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Shipping Companies Want Port Huron Float Shutdown

Shipping Companies Want Port Huron Float Shutdown

Ship owners in U.S. and Canada are voicing their negative opinion on the annual Port Huron Float Down that takes place this Sunday afternoon, August 16th. The event is unauthorized, though the U.S. Coast Guard closes the river for the event, forcing all commercial and recreational boats to make changes to their usual schedules. This year, Lt. Ben Chamberlain, a public affairs officer for U.S. Coast Guard Sector Detroit, announced the river will be closed from noon to 8 p.m. Each year, thousands of people join together to float seven miles from Lighthouse Beach in Port Huron, Michigan to Chrysler Beach in Marysville, Michigan. Depending on how the weather behaves, the float could take six hours or longer, creating massive delays and unnecessary costs for commercial groups.

In a joint statement released this past Monday, the Canadian Shipowners Association, representing 86 vessels and the U.S. Lake Carriers’ Association, representing 56 vessels, stated that the event puts people into harm’s way for no reason while hindering the operations of commercial ships and their partners “at the height of the shipping season.” The route the floaters take is close to the Canadian border where commercial shipping traffic works every day.

In the statement, Lake Carriers’ Association President James Weakley, said “…The Port Huron Float Down is neither carefully planned nor adequately supervised, and when coupled with the expected consumption of alcohol, this is an invitation to disaster. The fast-running and chilly waters of the St. Clair River between Port Huron and Marysville are a federal navigation channel, not a playground.”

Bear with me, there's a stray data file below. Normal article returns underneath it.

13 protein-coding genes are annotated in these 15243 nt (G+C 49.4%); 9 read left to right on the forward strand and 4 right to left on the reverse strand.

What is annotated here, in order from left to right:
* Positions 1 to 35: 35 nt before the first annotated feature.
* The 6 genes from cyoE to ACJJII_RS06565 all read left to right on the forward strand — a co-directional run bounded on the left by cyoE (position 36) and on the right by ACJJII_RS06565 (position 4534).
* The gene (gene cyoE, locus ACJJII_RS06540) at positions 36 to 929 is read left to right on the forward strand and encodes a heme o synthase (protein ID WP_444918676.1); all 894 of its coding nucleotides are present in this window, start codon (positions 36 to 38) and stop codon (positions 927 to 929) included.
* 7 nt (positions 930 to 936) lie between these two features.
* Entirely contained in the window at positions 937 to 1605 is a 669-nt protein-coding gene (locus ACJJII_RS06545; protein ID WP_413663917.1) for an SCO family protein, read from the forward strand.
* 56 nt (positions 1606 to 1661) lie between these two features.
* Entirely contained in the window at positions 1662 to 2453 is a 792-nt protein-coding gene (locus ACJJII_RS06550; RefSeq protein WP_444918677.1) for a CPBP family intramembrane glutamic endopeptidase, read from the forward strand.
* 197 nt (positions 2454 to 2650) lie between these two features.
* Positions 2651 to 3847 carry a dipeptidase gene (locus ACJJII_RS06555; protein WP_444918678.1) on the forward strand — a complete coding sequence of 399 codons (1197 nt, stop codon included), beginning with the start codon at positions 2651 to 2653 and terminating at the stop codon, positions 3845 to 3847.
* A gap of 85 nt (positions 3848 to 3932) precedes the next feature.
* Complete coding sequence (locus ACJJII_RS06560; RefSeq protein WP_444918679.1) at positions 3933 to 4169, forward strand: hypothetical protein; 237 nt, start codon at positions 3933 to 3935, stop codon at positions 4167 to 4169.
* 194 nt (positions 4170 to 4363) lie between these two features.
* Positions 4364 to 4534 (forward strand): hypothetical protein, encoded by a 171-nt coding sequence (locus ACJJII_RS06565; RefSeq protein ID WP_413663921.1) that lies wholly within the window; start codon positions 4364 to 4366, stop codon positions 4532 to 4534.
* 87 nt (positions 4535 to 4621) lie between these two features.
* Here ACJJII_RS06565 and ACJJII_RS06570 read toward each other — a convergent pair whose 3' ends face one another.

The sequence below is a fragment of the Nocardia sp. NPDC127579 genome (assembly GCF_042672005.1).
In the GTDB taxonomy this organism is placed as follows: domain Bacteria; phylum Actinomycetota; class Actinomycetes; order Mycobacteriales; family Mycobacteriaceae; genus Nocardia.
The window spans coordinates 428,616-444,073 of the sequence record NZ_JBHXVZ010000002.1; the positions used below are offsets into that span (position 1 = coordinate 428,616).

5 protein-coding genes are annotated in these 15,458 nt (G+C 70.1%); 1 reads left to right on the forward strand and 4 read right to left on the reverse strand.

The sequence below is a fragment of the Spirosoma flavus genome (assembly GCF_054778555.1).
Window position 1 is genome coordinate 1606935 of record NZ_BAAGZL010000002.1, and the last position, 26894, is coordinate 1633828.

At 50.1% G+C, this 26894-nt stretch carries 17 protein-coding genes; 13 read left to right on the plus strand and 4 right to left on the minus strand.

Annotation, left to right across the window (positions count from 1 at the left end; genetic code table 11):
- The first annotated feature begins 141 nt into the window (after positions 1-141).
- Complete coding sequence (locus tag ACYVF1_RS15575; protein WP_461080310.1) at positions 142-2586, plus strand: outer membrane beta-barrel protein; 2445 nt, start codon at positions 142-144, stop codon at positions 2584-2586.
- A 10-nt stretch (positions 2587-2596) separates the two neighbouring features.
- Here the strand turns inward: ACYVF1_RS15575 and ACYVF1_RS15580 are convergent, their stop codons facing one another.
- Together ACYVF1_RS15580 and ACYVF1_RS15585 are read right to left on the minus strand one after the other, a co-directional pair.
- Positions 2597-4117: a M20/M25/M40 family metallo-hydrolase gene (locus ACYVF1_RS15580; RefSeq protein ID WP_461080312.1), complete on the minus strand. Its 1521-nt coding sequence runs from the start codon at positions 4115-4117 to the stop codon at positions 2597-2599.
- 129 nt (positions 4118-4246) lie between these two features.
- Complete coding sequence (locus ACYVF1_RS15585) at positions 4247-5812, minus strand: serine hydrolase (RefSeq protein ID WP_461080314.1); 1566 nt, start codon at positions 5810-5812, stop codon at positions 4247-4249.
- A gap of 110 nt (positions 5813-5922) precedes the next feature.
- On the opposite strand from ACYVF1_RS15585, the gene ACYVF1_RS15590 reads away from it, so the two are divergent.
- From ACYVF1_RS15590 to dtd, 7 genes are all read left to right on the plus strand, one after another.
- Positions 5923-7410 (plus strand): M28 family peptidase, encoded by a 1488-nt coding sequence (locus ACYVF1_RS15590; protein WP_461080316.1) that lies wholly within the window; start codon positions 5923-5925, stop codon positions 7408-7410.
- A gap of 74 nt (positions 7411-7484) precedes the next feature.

Shippers aren’t the only ones put out by the annual event. First responders have to be at the ready as participants float in cold water plagued by rapid currents and crowded waterways. When people add alcohol to the mix, it can get dangerous. Last year, Brady Morton, a 19-year-old man, was part of a large group of friends. He left his raft for a swim and drowned. His body was found after a 4 day search.

Erik Kimball, who has been the event’s organizer in the past and also owns the Port Huron Float Down website, said that since the river is closed for the event, people can enjoy relative safety. He believes shippers should be used to the closure by now. “This is nothing new or unusual for them,” Kimball said. “The waterways are for everybody, not just commercial traffic.”

If the event was sanctioned, they would be issued a marine event permit and the Coast Guard would be better able to organize and control shipping traffic during the float down. But since it is unsanctioned, all boats are simply barred from the river. Chamberlain cited the differences between those with permits and those without. “At several events there will be a safety zone in place, but it won’t impede (commercial) traffic,” he said. But with the Float Down…“We don’t have an official point of contact for who is running the Float Down so coordination isn’t a possibility for us.”

Robert Lewis-Manning, president of the Canadian Shipowners Association said though shipping groups have always disapproved of the vent, Morton’s death compelled them to make an official statement. “As mariners we deal with life and death situations on the water frequently,” Lewis-Manning said. “This is just such an obvious risk to us.” He goes on to discuss the hindrance it puts on business. “Our members’ vessels cost thousands of dollars an hour to operate,” he

said. “While companies attempt to schedule around the Float Down, it is inevitable that ships will end up at anchor and the losses can quickly reach five digits.”

Still, he hopes that people will look at the event from the eyes of an outsider. “We hope that common sense will prevail in the long run and people will see this is not the best recreation activity.”

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